Food & Wine picked David Guas’s take on the traditional muffaletta sandwich as one of the nation’s 20 best sandwiches. (Scott Suchman For The Washington Post)

To be fair, the list is couched as the country’s best artisanal sandwiches, and both of the local selections, the Muff-a-Lotta at Bayou Bakery and Chicken Shawarma sandwich at Zaytinya , fit that bill. And it goes a long way in explaining the absence of populist regional favorites like Pittsburgh's Primanti sandwiches or a good Beef on Weck from western New York.

But even given those rarified parameters, I need to quibble a bit. Let’s just ignore the Zaytinya offering, because, honestly, I can’t really speak much about it. Is Zaytinya secretly a D.C. sandwich powerhouse, and I’ve just been missing it? Bayou Bakery though, I can go on about. It’s not uncommon for me to stop in and grab sandwiches and some porkorn for dinner.

So let me be clear, I like David Guas’s take on the classic New Orleans muffaletta. It’s loaded with salami, mortadella and smoked ham and generously dressed with melted provolone and olive salad. But I’m not sure I’m ready to say it’s one of the best two sandwiches in the city... it’s not even the best sandwich at Bayou Bakery. For me, that distinction goes to the Arm Drip, a roast-beef and gravy charmer that absolutely earns its name.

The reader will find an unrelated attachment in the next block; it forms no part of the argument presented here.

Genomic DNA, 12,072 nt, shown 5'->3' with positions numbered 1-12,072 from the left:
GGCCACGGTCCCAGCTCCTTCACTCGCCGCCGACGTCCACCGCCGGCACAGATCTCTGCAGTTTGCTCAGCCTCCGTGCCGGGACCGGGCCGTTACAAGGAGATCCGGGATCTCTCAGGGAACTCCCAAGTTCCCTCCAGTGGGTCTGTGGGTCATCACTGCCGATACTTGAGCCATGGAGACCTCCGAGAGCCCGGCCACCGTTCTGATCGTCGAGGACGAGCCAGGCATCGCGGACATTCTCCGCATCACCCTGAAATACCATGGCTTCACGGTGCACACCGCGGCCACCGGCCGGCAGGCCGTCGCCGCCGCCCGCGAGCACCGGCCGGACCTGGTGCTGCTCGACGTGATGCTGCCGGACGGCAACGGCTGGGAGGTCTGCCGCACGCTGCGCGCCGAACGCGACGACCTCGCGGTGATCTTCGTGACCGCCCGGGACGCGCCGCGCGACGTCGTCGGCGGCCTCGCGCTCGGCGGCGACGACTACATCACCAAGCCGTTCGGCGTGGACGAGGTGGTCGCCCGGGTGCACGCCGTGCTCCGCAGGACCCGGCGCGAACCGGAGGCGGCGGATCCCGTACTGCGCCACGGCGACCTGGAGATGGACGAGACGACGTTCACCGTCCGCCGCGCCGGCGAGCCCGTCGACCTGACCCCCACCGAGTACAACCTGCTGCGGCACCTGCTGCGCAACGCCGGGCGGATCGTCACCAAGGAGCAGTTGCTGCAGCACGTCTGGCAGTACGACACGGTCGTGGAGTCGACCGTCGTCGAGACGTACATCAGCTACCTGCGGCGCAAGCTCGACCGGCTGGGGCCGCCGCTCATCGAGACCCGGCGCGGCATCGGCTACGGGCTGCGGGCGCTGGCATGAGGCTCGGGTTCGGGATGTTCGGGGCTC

What would I pick?

That’s a question that would require more research, and I would probably take a few trips to Taylor, Fast Gourmet and Earl’s, with a stop by Sundevich and Wagshal’s to round things out. But right now, off the top of my head, I have to go with the Chivito from the celebrated gas station shop and either the Istanbul or Beirut at Sundevich.

What about you? As our previous sandwich coverage has shown, our readers have a lot to say about sandwiches. Am I wrong? Do you agree with the folks at Food & Wine? What would you pick?